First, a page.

Inclusive growth also means helping societies and economies transition to a green future. Through its Inequalities-Environment Nexus: Towards a People-Centred Green Transition report, WISE is mapping inclusive and green policies, outlining the main challenges, and identifying solutions for countries to reconcile the imperative of a fair and green transition with the COVID-19 recovery.

WISE’s most powerful resource remains its direct contact with people. The Centre is working develop a thriving community and partnerships to promote inclusiveness, solidarity and sustainability through coalitions like the Business for Inclusive Growth (B4IG), helping businesses, clients and suppliers throughout value chains to create a post COVID-19 recovery and a resilient future.

Delivering better policies for better lives in this complex environment requires that businesses, researchers, policy makers, civil society, social partners and other key actors join forces to take a new, hard look at these fundamental issues.

WISE would like to know what you think as we chart our future! Where are the responses to COVID-19 most at risk of falling short? Which aspects of well-being are most overlooked or given insufficient weight? How can we tackle the different dimensions of inequality? How can we respond to people’s claims of social justice?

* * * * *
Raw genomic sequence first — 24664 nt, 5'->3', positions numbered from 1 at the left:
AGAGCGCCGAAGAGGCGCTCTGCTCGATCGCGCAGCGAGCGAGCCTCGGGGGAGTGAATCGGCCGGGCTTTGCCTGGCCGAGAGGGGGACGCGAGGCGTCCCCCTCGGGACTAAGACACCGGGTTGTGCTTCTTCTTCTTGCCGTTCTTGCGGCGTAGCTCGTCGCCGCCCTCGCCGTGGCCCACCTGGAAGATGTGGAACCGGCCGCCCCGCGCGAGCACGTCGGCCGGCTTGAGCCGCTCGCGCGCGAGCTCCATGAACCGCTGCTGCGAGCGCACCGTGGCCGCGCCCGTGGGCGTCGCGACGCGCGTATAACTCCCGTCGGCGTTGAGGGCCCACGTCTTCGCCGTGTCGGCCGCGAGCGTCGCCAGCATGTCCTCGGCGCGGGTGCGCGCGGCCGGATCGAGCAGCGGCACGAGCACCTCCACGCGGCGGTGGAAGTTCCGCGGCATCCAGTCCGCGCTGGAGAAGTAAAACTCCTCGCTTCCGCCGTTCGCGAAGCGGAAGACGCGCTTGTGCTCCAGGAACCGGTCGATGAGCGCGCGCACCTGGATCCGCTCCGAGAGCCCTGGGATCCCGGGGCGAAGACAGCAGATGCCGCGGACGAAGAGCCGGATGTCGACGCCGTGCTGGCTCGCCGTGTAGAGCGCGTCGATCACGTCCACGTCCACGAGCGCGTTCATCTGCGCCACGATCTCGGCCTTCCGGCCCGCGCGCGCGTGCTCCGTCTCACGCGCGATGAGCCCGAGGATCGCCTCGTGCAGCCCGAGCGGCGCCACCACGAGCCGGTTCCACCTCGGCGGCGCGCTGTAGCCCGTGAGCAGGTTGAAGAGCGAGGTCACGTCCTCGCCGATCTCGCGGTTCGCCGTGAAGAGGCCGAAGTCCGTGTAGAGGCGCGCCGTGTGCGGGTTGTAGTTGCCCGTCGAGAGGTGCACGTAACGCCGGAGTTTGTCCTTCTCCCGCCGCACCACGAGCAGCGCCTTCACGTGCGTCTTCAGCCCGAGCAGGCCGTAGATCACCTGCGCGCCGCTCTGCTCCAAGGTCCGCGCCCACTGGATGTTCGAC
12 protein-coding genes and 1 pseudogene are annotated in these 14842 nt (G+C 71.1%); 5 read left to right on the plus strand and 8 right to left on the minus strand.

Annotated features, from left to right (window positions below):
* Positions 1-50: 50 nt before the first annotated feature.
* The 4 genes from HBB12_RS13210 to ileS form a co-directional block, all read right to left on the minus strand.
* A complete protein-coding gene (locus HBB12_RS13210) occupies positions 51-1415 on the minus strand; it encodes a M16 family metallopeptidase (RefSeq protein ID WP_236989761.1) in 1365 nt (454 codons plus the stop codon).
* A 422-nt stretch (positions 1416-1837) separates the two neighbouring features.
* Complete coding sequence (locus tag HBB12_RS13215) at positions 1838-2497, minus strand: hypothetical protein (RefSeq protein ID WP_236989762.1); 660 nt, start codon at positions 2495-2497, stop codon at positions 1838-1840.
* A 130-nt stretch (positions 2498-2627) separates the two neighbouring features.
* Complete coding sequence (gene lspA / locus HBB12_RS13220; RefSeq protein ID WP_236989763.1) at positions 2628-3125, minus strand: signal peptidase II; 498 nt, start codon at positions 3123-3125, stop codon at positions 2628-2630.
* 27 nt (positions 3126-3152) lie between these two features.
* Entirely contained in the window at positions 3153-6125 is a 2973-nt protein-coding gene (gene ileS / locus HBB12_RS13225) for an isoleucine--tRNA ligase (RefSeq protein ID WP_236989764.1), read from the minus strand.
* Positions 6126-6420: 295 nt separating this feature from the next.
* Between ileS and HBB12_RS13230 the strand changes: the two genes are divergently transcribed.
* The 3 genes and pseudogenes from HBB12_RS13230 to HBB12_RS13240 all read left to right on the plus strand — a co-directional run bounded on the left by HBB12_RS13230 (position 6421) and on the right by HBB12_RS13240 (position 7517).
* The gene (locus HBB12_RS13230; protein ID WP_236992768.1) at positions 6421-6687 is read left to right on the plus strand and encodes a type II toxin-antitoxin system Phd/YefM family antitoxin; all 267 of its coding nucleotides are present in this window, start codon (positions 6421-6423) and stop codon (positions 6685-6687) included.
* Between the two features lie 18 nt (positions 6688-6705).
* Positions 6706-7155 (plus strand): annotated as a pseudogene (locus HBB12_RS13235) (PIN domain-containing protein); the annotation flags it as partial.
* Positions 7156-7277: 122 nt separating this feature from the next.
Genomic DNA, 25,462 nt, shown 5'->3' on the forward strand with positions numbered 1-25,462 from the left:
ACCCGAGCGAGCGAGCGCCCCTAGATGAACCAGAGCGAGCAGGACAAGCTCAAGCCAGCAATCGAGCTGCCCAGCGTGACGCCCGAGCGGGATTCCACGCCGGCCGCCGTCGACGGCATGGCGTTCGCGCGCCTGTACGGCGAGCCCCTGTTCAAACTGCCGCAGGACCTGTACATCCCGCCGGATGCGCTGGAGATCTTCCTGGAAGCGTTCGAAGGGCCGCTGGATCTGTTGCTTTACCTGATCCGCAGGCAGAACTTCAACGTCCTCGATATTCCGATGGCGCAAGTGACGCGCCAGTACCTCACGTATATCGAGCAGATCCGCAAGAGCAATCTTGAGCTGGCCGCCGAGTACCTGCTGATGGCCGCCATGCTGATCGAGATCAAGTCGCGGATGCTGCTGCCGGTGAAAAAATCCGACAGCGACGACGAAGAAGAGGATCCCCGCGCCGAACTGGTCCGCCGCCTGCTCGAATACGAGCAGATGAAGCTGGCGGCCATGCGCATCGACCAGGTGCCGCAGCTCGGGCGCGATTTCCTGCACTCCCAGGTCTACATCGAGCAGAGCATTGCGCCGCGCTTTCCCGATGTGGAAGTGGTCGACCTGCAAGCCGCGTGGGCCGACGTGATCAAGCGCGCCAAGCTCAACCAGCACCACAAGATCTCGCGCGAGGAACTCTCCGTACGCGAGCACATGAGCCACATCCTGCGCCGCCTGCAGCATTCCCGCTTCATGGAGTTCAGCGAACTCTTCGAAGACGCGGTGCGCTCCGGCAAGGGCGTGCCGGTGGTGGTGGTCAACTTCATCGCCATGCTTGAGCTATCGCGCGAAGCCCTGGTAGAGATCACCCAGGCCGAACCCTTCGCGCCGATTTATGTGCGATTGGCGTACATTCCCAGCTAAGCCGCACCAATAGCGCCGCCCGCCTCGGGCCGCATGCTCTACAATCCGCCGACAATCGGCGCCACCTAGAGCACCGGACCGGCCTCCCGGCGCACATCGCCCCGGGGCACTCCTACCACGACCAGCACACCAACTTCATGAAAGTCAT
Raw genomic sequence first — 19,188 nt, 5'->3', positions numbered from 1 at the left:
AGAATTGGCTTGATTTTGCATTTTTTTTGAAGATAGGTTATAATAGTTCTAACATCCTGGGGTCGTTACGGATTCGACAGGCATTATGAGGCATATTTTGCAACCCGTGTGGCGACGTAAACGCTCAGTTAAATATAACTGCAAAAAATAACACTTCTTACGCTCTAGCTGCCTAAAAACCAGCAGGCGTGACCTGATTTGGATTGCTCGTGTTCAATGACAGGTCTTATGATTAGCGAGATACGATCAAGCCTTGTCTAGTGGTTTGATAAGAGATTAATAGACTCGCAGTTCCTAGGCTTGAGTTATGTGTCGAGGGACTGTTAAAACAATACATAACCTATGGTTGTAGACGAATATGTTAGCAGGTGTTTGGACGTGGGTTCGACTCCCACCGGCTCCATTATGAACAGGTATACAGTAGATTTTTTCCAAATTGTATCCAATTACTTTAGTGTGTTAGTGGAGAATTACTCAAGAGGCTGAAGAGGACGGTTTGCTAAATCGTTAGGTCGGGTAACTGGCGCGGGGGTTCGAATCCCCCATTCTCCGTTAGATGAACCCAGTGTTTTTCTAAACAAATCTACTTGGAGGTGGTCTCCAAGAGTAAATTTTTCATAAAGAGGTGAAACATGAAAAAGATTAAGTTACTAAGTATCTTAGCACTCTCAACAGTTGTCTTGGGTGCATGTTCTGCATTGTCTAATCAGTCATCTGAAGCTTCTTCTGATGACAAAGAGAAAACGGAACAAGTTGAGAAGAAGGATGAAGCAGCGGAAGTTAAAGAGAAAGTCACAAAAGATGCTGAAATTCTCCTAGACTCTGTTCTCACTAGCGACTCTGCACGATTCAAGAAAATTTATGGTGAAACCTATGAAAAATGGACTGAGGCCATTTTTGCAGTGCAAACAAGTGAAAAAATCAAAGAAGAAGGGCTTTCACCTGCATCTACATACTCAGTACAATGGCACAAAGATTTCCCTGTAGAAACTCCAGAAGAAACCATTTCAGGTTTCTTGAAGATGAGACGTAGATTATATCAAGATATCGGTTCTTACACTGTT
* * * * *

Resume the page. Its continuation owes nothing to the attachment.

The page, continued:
Join us for the launch of the WISE Centre (via Zoom), 14:00-15:30 CET, 25 November.

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Romina Boarini

Director, Centre for Well-Being, Inclusion, Sustainability and Equal Opportunity (WISE), OECD

Romina Boarini is Director of the OECD Centre for Well-Being, Inclusion, Sustainability and Equal Opportunity (WISE). She was previously a Senior Advisor to the OECD Secretary-General, she also worked in the Statistics and Data Directorate, in the Economics Department and in the Directorate for Employment, Labour and Social Affairs. Before joining the OECD in 2005, Ms. Boarini worked as a consultant to the French Ministry of Social Affairs. Ms. Boarini, is an Italian national and holds a PhD in Economics from the Ecole Polytechnique (Paris).